Release: January 2013
Thanks to the publisher for this ARC copy
Join Cassandra Clare and a Circle of more than a dozen top YA writers, including New York Times bestsellers Holly Black, Rachel Caine, and Kami Garcia, as they write about the Mortal Instruments series, its characters, and its world.
Inside you’ll read:
-A cinematic tutorial on why the best friend (Simon) always loses out to the bad boy (Jace)
-The benefits (no, really!) of incest . . . at least in literature
-What we can read between the lines of Alec and Magnus’ European vacation
-The importance of friendship, art, humour, and rebellion
-And more, from the virtues of Downworlders to the naughty side of Shadow hunting
Good Points: Okay this book is really good if you are super obsessed with TMI and need something to read by Cassie until Clockwork Princess comes out (which b.t.w is already my book of 2013). The book contains a series of essay's written by different authors and edited by Clare discussing the roles in which the characters play, themes explored within the series and basically just about anything TMI.
When I first started reading I was quite surprised, I liked where it was going, kind of tying in philosophical elements and a bit of Psychology- think one of William Irwin's pop- culture- inspired philosophical texts, yet Mortal Instruments themed. Some of the essays I enjoyed more than others, the one about Tattoo's at the beginning was particular interesting. But then...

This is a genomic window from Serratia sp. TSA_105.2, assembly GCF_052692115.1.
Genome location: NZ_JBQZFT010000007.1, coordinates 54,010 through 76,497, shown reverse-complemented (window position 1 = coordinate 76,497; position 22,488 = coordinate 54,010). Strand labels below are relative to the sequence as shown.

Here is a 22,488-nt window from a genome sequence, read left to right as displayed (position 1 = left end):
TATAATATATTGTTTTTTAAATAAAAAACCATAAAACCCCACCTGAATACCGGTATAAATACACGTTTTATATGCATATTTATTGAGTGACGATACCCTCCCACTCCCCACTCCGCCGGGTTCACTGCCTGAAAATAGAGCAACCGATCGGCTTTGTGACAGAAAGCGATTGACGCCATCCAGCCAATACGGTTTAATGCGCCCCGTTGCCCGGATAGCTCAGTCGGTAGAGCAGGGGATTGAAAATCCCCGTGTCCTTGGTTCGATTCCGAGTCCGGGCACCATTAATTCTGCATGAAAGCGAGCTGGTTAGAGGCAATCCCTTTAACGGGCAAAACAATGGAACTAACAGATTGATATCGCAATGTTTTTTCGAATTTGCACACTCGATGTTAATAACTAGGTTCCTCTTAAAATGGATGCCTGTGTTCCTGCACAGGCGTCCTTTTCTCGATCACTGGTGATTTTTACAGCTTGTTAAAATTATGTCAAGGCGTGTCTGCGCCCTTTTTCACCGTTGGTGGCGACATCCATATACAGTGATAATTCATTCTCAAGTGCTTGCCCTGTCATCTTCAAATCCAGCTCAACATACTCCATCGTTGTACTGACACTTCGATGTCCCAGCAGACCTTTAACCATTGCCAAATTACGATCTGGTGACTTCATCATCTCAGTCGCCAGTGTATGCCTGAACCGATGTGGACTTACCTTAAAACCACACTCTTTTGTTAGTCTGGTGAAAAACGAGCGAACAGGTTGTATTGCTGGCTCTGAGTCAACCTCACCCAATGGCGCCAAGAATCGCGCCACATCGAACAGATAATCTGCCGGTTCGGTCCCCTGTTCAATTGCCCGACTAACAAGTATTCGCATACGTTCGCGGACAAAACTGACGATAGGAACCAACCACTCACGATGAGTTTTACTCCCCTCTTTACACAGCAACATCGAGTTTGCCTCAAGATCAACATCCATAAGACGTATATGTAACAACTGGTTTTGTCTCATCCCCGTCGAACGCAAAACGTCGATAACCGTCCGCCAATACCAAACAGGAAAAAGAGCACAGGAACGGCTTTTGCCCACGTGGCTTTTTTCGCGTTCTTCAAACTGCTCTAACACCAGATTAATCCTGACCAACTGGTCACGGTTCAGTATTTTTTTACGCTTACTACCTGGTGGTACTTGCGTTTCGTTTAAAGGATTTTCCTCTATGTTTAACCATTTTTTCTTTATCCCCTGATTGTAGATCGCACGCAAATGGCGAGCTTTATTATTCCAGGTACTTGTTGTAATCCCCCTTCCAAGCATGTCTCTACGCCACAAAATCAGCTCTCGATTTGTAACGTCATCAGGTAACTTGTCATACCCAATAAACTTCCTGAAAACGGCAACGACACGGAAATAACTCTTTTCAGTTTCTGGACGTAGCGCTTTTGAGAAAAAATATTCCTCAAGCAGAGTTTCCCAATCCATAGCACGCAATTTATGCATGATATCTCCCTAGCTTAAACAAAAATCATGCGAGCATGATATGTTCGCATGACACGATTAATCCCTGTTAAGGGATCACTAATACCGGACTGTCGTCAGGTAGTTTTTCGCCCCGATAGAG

Bad Points: It seemed to get a little...boring. To be honest it was like somebody telling you the entire plot of a series you have already read again, in detail. Like a lot of detail. To be honest I may as well have read the books again, I think that the topics weren't really explored in a way that made them great essays. I would have liked more on what Cassie thought or why she chose to do certain things within the series rather than some other author guessing as to why. The chapter on the 'benefits of Incest in literature' speaks for itself really, though at least the word gross was used to describe it and I have to agree with the writer that 'everyone loves a good taboo'.
To Sum Up... To be honest if I hadn't of gotten this book for review copy I probably would never have read it. Though I love Cassandra Clare's work I do think maybe it is time to draw The Mortal Instruments series to an end, which before you start hating I know she is doing. But I think I'm going to have to be, for now, one of those whiney book-traditionalists (?) and say The Mortal Instruments should have remained a trilogy.
This book although contains some good essays describing every detail of TMI you could possibly want, in my opinion just takes away from what reading the books again can give you. The whole point is to explore and question these topics yourself while you read them and not for some other author to tell you how it is. I'm not saying everyone thinks this but personally I just like to keep the books and stay clear from now on of the 'Readers'.